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|Articles - February 2011|
|Thursday, January 27, 2011|
The reopening of a plywood plant in Rogue River has brought 108 jobs and a bit of optimism to a lumber-dependent region hit especially hard by the economic downturn. Shuttered in 2008 as the housing market collapsed, the plant was purchased in early 2010 by Eugene-based Murphy Company for $3.6 million and reopened two months ago.
The plant opened in the early 1950s and has changed hands eight times. The previous owner, Milwaukie-based Panel Products, nearly doubled the floor space and added new machinery. They transformed the plant from a log-to-veneer operation to a veneer-to-plywood operation in hopes of cashing in on the housing bubble, says Murphy’s president John Murphy. But the bubble burst and so did the company.
More than 400 people applied for the open positions, including many former employees. “It’s an area that has had skilled labor unemployed for two years,” says Murphy.
Murphy bought the plant out of receivership at a discount, banking on a modest resurgence in national housing starts. “I’m not a believer that we’re coming out of the housing problem overnight,” says Murphy. Though he says industry analysts expect about 675,000 national housing starts in 2011, “We’re budgeting for around 640,000.”
Murphy Company is not the only one benefiting from the reopening. According to Rogue River city administrator Mark Reagles, the plant accounted for roughly 5%-8% of municipal water treatment receipts. The city also lost tax revenues from the closure.
“When you’re running a tight ship, that kind of loss can affect [you],” he says.
Depending on market conditions, Murphy says that three or more shifts will be added to the plant. “Anything in this economic climate is important and welcome,” says Reagles. “It makes the community look good.”
Friday, May 22, 2015
BY CHRIS NOBLE
The right sunglasses can protect your eyes and look cool at the same time. This being the 21st century, select shades are socially conscious, too. Portland brand Shwood uses wood and other natural materials and manufactures locally. Founded by Ann Sacks, the brand Fetch dedicates a portion of its profits to animal welfare. But whether you choose classic tortiseshell or aviator chic, please, shed the sunglasses when you walk in the door — and, of course, at night.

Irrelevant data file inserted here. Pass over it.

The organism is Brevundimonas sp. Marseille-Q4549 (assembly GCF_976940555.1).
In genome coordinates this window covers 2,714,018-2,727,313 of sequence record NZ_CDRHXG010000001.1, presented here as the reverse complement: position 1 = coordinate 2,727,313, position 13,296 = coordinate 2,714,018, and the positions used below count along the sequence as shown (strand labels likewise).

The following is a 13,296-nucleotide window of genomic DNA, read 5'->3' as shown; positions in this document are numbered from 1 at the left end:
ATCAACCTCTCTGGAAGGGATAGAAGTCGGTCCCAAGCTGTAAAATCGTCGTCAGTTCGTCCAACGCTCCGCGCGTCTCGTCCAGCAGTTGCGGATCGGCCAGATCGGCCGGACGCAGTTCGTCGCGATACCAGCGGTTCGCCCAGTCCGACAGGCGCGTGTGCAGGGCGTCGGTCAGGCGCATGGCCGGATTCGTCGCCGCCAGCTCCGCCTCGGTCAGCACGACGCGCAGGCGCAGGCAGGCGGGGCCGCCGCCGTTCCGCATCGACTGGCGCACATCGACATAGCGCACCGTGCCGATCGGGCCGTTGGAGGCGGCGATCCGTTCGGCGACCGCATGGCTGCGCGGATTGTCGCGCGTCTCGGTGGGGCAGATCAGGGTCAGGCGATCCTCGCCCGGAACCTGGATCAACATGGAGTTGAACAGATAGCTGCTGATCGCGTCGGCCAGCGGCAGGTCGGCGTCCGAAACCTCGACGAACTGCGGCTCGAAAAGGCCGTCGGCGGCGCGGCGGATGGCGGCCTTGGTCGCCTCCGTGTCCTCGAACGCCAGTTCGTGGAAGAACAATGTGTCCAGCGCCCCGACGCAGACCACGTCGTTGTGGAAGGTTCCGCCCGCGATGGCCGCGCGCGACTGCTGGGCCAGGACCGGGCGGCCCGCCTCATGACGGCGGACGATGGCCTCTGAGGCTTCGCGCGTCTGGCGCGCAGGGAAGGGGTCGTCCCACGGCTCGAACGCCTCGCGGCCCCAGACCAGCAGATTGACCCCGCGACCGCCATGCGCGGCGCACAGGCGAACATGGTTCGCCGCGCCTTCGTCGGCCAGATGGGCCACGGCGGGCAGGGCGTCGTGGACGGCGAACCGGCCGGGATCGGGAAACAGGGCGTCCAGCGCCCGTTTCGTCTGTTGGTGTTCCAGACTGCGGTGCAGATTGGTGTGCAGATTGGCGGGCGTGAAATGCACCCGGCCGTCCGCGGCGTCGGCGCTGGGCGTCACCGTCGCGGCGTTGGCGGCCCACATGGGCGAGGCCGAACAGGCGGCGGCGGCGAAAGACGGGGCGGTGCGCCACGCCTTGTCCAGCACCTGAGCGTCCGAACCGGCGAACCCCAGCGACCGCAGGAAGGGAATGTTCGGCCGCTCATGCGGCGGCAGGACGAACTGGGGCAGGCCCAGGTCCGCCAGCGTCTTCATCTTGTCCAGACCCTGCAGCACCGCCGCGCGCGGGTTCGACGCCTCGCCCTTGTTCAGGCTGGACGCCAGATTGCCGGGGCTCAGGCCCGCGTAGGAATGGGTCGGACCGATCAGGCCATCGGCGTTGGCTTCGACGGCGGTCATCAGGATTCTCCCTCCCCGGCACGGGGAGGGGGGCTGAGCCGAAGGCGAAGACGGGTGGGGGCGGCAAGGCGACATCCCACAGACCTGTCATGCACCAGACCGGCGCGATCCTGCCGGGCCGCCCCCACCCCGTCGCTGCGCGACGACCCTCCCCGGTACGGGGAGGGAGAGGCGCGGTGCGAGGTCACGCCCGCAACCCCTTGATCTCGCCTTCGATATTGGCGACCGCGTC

Friday, May 22, 2015
BY KIM MOORE
As momentum grows at the state level to introduce far-reaching environmental regulations, such as carbon pricing and the Clean Fuels Program, Oregon employers continue to go the extra mile to create green workplaces for their employees.
Tuesday, May 26, 2015
BY LINDA BAKER
Spring rains are the bane of an Oregon cherry farmer’s existence. Even a few sprinkles can crack the fruit so badly it’s not worth picking. Science to the rescue: Researchers at Oregon State University have developed a spray-on film that cuts rain-related cracking in half, potentially saving a season’s crop. The coating, patented as SureSeal, is made from natural chemicals similar to those found in the skins of cherries: cellulose, palm oil-based wax and calcium.
Friday, May 22, 2015
BY ROBERT MULLIN
Latest development in Nestlé plant saga sparks debate about the value of water.
Thursday, June 11, 2015
In 2014, total revenue for camping and day use in Oregon State Parks was a little more than $17 million. That figure may even higher this year "because we've had exceptionally nice weather," Hughes says.
Thursday, May 21, 2015
BY JASON NORRIS | GUEST BLOGGER
Uncertainty is a part of doing business, whether in through the lens of investment opportunities and risks or the business of running an enterprise.
Wednesday, May 27, 2015
BY LINDA BAKER | EDITOR
More than 250 people turned out today for Oregon Business magazine’s seventh annual celebration of the 100 Best Green Companies to Work For in Oregon.
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